Proceeds of Crime Act 2002 and Custodial Sentences

As Oxford based solicitors, we are well located to help an array of clients across the UK.  SMQ Legal team members have worked on various type of POCA cases.  Here Shelby gives an overview as to how the Proceeds of Crime Act 2002 works.

The Proceeds of Crime Act 2002 (POCA) came into play on 24th July 2002 with the intention of recovering funds from those who have financially gained from illegal activity such as Embezzlement or Drug offences. However, where is the line drawn? Where is the line between recovery of funds as a form of punishment and leaving said person(s) with no means to continue life after a sentence is served?

It is not a secret that many offenders offend for the reason of financial gain, whether this be because they are of low means or because they feel that they have no choice. Section 7 (1) of POCA states that:

‘The recoverable amount for the purposes of section 6 is an amount equal to the defendant’s benefit from the conduct concerned’ (Legislation.gov.uk, 2002)

However, if a person has offended in order to gain financially and then been issued a custodial sentence, what are they left with when they are released? Furthermore, what happens in cases where a person does not have the money that they have gained? Do they give up their home? Their vehicle?

In order to ascertain the total due to the Crown it is important that the Defence review all documentation and evidence in the criminal proceedings. The Defendant first provides his/her financial information in compliance with Section 18. The Prosecution then replies with what is known as the Section 16 statement where it is outlined the benefit amount, which is the financial gain from the total criminal activity, and the available amount which is the amount of money available to the Defendant to pay. The Defendant responds to this with a Section 17 statement addressing what is and is not accepted providing any evidence that is proposed to be relied on. If from here both parties are unable reach a negotiated settlement it will up to the court to decide what amount the Defendant must repay, how and when.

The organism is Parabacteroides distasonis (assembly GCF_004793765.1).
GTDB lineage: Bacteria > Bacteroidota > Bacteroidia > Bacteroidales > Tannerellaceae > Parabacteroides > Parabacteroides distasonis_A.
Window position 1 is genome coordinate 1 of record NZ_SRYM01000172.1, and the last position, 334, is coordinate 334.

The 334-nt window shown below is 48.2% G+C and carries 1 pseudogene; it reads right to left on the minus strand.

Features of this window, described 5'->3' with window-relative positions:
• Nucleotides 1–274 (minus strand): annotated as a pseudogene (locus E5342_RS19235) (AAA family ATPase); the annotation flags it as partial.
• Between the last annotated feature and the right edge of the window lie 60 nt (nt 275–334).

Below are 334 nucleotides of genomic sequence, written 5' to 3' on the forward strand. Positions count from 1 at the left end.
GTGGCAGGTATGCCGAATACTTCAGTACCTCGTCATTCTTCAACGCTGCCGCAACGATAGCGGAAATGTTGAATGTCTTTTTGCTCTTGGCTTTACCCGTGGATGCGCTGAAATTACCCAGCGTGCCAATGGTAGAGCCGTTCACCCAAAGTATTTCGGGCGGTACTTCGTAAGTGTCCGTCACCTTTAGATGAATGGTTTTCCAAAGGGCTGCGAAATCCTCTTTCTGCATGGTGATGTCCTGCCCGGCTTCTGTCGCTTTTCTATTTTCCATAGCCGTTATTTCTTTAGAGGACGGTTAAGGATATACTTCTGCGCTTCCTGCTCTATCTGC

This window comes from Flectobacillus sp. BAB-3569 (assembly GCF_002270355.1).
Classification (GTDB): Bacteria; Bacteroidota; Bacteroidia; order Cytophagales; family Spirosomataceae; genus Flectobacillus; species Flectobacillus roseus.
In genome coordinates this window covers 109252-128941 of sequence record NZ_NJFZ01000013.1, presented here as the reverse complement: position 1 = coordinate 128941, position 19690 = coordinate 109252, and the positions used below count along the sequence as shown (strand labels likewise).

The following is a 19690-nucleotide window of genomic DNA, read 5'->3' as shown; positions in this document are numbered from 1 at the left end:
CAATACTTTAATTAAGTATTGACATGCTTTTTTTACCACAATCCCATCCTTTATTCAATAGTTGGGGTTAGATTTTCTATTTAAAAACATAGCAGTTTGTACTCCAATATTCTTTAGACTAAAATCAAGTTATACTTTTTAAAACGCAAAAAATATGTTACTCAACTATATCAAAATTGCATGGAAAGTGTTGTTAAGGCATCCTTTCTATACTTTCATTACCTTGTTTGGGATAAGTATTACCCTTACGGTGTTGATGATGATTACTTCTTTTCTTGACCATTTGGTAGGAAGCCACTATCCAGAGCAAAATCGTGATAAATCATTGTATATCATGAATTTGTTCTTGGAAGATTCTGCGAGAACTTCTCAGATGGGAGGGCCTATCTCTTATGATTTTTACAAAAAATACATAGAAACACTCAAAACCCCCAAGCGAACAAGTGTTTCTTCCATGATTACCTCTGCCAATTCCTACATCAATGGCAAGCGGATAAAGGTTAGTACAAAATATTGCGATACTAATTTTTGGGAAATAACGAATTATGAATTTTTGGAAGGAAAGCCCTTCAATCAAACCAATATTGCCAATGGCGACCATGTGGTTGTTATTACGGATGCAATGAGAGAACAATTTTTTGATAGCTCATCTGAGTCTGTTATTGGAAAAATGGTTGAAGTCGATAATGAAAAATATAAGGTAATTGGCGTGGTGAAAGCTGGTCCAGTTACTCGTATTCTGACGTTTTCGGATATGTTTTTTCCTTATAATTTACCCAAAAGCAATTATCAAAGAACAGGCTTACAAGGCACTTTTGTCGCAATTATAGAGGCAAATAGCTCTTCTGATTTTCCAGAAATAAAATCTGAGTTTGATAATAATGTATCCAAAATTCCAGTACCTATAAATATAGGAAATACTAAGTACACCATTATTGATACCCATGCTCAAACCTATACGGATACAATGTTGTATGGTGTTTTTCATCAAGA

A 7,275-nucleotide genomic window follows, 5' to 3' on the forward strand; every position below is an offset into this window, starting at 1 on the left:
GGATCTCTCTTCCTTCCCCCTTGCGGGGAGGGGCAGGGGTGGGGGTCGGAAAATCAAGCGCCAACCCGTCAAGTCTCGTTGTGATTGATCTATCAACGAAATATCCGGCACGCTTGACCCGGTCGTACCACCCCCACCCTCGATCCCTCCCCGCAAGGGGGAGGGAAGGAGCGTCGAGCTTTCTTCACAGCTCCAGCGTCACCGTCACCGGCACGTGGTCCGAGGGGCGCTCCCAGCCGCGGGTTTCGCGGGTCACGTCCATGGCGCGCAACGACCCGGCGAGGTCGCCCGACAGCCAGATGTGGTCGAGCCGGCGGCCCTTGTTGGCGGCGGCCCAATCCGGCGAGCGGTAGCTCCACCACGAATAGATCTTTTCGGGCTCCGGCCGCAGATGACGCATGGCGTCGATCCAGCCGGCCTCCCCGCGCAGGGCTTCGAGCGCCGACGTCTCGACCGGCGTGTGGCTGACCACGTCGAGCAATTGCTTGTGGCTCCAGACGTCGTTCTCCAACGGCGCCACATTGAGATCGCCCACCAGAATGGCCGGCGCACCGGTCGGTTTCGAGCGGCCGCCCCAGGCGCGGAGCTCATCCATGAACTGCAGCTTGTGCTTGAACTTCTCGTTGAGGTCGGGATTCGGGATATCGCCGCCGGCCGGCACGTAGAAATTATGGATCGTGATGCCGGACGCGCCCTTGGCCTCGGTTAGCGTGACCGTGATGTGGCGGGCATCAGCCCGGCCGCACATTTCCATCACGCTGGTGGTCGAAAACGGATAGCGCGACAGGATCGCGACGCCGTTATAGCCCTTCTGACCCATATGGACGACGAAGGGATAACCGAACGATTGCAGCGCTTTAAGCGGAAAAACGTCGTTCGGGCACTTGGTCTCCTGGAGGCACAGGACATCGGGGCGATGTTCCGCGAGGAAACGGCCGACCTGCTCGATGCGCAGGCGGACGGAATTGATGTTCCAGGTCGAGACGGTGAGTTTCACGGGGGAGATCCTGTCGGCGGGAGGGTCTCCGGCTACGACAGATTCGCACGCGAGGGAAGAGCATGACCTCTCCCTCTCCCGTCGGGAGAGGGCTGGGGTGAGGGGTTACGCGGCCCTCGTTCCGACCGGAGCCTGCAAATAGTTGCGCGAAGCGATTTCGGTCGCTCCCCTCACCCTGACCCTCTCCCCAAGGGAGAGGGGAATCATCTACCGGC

The finding that is the most damaging to deal with is if there are ‘hidden assets’. This is when, for example, an identifiable asset is untraced. It could be that money obtained from a fraud or theft cannot be traced or has been transferred to a different jurisdiction. The Defendant will then be required to account for its whereabouts.

Another situation when hidden assets may arise is where the only logical conclusion that can be drawn is that the Defendant has hidden the money, for example where there is no legitimate income but the Defendant is living a lavish lifestyle. This is particularly common in Drugs cases.

Whilst normally the Prosecution must prove its case against the Defendant so that the jury can be sure of his/her guilt, in POCA proceedings, the defendant must prove that he/she is worth less than the figure representing ‘criminal benefit’ on the balance of probabilities, that means that is more likely than not that the Defendant is worth less than the ‘criminal benefit’ figure.

This is where SMQ Legal’s expertise comes in and can assist clients with all POCA matters as it has experience in all areas that arise under POCA.

 

By Shelby Keppel

Paralegal

References

Legislation.Gov.UK, Proceeds of Crime Act 2002. 2002. [Online] Available via: https://www.legislation.gov.uk/ukpga/2002/29/section/7 [Last Accessed 14th September 2020]

 

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